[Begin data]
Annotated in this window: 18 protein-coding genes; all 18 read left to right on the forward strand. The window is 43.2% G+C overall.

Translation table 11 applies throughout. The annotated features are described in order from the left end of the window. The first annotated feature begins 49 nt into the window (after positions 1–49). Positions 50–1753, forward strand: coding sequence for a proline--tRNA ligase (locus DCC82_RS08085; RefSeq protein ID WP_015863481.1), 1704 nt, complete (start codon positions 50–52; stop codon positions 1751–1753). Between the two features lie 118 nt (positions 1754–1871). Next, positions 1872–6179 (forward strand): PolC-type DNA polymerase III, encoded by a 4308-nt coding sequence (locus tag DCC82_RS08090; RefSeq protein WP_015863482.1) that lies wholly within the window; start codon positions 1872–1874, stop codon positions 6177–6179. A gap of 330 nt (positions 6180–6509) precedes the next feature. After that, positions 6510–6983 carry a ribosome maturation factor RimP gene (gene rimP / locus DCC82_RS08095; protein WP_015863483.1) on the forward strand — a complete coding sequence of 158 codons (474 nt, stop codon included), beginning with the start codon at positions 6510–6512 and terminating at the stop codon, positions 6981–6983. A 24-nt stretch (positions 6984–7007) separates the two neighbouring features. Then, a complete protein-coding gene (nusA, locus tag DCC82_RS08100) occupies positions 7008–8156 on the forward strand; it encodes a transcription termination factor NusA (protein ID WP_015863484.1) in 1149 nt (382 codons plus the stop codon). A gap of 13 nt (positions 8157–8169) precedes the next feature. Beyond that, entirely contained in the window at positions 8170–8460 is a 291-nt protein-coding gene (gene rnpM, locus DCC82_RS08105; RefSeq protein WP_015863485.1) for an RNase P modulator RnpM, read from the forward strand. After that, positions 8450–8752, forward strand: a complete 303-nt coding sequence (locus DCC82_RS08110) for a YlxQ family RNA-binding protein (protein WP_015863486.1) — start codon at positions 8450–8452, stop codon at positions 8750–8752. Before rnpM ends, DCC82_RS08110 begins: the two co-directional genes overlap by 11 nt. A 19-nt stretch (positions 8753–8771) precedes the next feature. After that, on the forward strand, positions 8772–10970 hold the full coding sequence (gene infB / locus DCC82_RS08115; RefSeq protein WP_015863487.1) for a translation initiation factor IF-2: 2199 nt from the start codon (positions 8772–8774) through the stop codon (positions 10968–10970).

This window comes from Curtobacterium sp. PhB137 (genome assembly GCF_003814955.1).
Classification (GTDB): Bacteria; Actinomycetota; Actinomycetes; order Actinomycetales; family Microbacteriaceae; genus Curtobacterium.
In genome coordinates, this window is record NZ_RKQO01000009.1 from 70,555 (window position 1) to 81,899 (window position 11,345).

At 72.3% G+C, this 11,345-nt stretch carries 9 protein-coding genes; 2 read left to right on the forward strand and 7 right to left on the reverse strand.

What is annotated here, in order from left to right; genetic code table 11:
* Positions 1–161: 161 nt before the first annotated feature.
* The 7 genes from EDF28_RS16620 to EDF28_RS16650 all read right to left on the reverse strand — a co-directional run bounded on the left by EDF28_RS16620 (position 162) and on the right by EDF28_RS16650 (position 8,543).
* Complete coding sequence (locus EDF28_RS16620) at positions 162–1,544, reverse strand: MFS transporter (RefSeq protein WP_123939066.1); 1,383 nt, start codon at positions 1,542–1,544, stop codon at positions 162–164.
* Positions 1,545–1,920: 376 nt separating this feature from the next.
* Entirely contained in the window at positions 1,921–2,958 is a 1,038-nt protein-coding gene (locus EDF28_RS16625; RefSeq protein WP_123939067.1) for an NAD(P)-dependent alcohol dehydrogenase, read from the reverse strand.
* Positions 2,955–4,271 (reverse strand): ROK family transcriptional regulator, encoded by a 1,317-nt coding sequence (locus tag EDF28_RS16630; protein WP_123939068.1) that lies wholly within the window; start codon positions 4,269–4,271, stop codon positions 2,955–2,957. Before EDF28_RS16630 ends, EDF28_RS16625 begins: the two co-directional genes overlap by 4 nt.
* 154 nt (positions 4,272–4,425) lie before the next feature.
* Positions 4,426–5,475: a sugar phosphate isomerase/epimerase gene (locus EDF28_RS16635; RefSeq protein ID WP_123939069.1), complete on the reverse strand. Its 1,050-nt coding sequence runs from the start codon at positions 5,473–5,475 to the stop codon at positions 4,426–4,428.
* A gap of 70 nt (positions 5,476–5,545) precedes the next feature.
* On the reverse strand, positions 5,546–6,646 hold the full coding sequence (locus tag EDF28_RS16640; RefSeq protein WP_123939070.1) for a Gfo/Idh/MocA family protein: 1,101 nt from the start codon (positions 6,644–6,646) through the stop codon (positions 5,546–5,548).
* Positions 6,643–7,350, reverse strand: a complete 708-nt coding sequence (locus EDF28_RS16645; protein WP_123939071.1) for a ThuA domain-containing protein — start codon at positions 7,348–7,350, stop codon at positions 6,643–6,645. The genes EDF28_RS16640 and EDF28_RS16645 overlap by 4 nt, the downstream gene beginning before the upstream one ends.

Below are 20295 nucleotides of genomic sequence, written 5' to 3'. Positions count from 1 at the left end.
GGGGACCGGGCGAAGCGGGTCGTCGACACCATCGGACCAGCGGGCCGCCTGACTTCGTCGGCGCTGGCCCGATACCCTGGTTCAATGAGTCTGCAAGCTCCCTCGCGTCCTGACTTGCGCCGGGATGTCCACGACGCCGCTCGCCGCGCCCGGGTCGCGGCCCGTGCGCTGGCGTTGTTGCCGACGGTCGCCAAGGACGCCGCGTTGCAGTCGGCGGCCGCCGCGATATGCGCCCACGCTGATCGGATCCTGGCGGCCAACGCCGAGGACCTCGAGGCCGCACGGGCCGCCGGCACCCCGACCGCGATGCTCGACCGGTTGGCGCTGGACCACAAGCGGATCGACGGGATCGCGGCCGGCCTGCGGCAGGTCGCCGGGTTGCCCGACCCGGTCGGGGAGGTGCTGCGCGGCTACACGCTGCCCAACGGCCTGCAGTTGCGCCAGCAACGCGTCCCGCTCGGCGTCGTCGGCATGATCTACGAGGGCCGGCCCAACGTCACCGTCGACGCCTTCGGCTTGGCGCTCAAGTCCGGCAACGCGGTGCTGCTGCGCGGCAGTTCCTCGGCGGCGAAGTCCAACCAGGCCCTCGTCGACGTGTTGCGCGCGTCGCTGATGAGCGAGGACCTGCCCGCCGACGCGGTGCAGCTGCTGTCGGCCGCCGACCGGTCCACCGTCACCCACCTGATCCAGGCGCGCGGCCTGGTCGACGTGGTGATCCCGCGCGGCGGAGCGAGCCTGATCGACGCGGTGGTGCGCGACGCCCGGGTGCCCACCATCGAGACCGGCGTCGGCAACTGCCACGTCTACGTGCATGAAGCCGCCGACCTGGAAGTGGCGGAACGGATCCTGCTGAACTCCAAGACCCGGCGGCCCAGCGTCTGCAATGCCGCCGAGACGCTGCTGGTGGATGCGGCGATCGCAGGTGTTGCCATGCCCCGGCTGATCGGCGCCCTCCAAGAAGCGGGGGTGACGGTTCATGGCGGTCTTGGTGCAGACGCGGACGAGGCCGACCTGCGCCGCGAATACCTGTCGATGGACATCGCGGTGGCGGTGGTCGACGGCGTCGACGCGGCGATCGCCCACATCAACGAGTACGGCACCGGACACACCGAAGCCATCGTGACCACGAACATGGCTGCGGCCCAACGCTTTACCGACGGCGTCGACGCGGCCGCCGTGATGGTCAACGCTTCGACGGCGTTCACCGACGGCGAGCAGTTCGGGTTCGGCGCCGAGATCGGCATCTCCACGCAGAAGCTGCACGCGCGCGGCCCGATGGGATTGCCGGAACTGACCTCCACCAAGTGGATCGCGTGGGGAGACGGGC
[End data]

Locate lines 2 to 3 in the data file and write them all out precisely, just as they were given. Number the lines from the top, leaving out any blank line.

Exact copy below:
Translation table 11 applies throughout. The annotated features are described in order from the left end of the window. The first annotated feature begins 49 nt into the window (after positions 1–49). Positions 50–1753, forward strand: coding sequence for a proline--tRNA ligase (locus DCC82_RS08085; RefSeq protein ID WP_015863481.1), 1704 nt, complete (start codon positions 50–52; stop codon positions 1751–1753). Between the two features lie 118 nt (positions 1754–1871). Next, positions 1872–6179 (forward strand): PolC-type DNA polymerase III, encoded by a 4308-nt coding sequence (locus tag DCC82_RS08090; RefSeq protein WP_015863482.1) that lies wholly within the window; start codon positions 1872–1874, stop codon positions 6177–6179. A gap of 330 nt (positions 6180–6509) precedes the next feature. After that, positions 6510–6983 carry a ribosome maturation factor RimP gene (gene rimP / locus DCC82_RS08095; protein WP_015863483.1) on the forward strand — a complete coding sequence of 158 codons (474 nt, stop codon included), beginning with the start codon at positions 6510–6512 and terminating at the stop codon, positions 6981–6983. A 24-nt stretch (positions 6984–7007) separates the two neighbouring features. Then, a complete protein-coding gene (nusA, locus tag DCC82_RS08100) occupies positions 7008–8156 on the forward strand; it encodes a transcription termination factor NusA (protein ID WP_015863484.1) in 1149 nt (382 codons plus the stop codon). A gap of 13 nt (positions 8157–8169) precedes the next feature. Beyond that, entirely contained in the window at positions 8170–8460 is a 291-nt protein-coding gene (gene rnpM, locus DCC82_RS08105; RefSeq protein WP_015863485.1) for an RNase P modulator RnpM, read from the forward strand. After that, positions 8450–8752, forward strand: a complete 303-nt coding sequence (locus DCC82_RS08110) for a YlxQ family RNA-binding protein (protein WP_015863486.1) — start codon at positions 8450–8452, stop codon at positions 8750–8752. Before rnpM ends, DCC82_RS08110 begins: the two co-directional genes overlap by 11 nt. A 19-nt stretch (positions 8753–8771) precedes the next feature. After that, on the forward strand, positions 8772–10970 hold the full coding sequence (gene infB / locus DCC82_RS08115; RefSeq protein WP_015863487.1) for a translation initiation factor IF-2: 2199 nt from the start codon (positions 8772–8774) through the stop codon (positions 10968–10970).

This window comes from Curtobacterium sp. PhB137 (genome assembly GCF_003814955.1).